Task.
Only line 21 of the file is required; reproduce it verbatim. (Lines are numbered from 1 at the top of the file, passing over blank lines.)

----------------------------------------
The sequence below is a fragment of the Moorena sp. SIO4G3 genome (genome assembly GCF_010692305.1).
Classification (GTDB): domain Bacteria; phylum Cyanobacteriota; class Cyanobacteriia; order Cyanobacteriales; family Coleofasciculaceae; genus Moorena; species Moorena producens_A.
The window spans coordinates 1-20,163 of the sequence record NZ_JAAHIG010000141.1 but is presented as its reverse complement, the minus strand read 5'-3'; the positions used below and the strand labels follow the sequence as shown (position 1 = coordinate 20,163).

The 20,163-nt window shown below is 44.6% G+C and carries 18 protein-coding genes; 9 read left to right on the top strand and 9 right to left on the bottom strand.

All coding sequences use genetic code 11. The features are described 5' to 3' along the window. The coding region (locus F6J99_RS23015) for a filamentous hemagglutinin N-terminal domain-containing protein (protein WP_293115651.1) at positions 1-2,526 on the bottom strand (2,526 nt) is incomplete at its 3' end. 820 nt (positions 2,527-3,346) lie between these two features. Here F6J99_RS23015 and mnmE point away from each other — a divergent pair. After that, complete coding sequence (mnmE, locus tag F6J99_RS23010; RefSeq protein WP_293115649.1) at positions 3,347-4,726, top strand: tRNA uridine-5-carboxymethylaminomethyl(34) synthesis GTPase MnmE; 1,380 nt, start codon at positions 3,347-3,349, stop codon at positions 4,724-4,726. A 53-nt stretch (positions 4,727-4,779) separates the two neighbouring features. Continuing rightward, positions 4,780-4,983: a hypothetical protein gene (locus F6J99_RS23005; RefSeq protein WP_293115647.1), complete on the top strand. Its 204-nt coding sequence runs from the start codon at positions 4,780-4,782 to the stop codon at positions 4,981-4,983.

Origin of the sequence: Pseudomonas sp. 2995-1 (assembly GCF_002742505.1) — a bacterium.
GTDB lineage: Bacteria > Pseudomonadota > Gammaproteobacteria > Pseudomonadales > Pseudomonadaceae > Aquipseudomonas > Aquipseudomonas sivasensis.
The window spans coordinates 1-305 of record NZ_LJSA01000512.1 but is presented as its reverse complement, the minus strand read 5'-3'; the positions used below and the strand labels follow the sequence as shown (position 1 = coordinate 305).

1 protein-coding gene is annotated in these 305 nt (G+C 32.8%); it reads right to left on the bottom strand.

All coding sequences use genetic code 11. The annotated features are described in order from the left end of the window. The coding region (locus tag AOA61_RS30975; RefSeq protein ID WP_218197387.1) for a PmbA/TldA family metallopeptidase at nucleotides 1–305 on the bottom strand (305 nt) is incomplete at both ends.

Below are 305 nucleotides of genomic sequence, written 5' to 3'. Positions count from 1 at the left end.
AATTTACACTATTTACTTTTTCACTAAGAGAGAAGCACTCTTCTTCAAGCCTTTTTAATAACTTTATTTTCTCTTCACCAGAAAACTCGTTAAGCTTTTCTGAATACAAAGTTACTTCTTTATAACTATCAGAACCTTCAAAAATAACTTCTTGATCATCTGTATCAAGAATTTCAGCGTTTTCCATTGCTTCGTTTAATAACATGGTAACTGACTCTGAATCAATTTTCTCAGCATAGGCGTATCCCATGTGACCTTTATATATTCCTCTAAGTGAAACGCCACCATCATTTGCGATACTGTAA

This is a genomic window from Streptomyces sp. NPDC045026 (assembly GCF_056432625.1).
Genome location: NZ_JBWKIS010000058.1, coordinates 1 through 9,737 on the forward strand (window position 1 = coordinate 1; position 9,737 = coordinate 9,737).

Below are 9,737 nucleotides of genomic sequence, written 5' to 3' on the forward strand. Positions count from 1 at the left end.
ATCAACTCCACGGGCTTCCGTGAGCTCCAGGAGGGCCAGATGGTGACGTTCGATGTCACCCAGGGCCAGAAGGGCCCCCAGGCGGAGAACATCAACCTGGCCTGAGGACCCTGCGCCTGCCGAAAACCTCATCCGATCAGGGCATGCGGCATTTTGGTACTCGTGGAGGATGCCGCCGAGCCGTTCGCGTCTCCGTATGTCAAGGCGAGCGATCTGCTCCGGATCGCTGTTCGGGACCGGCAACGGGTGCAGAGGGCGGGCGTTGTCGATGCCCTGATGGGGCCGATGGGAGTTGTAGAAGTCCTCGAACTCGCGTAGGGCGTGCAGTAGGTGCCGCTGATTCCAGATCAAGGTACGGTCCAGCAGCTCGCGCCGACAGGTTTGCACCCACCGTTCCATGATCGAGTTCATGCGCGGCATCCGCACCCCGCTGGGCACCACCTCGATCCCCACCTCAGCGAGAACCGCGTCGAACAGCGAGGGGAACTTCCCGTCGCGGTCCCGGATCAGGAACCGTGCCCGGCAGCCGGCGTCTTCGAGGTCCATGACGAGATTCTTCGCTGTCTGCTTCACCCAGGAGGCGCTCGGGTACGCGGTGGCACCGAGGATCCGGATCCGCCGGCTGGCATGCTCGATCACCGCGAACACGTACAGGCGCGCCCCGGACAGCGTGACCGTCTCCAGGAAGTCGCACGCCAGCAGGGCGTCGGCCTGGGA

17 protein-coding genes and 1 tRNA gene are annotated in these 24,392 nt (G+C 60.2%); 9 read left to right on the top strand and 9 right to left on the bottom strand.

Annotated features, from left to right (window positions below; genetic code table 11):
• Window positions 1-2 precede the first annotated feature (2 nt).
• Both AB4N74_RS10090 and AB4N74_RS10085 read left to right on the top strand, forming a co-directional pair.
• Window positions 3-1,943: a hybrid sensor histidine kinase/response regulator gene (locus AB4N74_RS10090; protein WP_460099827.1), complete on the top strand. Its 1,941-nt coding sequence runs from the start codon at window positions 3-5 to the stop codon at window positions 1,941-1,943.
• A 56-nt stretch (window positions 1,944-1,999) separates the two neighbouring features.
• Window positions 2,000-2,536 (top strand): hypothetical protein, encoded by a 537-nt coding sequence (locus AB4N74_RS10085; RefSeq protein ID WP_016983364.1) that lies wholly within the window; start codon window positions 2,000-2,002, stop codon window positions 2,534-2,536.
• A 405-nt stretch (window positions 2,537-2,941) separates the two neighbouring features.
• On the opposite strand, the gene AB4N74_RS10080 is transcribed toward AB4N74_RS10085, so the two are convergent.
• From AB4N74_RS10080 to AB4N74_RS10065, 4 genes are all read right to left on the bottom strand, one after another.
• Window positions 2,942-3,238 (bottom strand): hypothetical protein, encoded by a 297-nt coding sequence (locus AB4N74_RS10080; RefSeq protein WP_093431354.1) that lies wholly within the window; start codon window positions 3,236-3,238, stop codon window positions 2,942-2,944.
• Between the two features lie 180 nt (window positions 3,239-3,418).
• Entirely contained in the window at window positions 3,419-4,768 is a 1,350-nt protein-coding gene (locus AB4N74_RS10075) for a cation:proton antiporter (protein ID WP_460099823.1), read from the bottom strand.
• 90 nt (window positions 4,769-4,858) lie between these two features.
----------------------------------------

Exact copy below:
• Window positions 3-1,943: a hybrid sensor histidine kinase/response regulator gene (locus AB4N74_RS10090; protein WP_460099827.1), complete on the top strand. Its 1,941-nt coding sequence runs from the start codon at window positions 3-5 to the stop codon at window positions 1,941-1,943.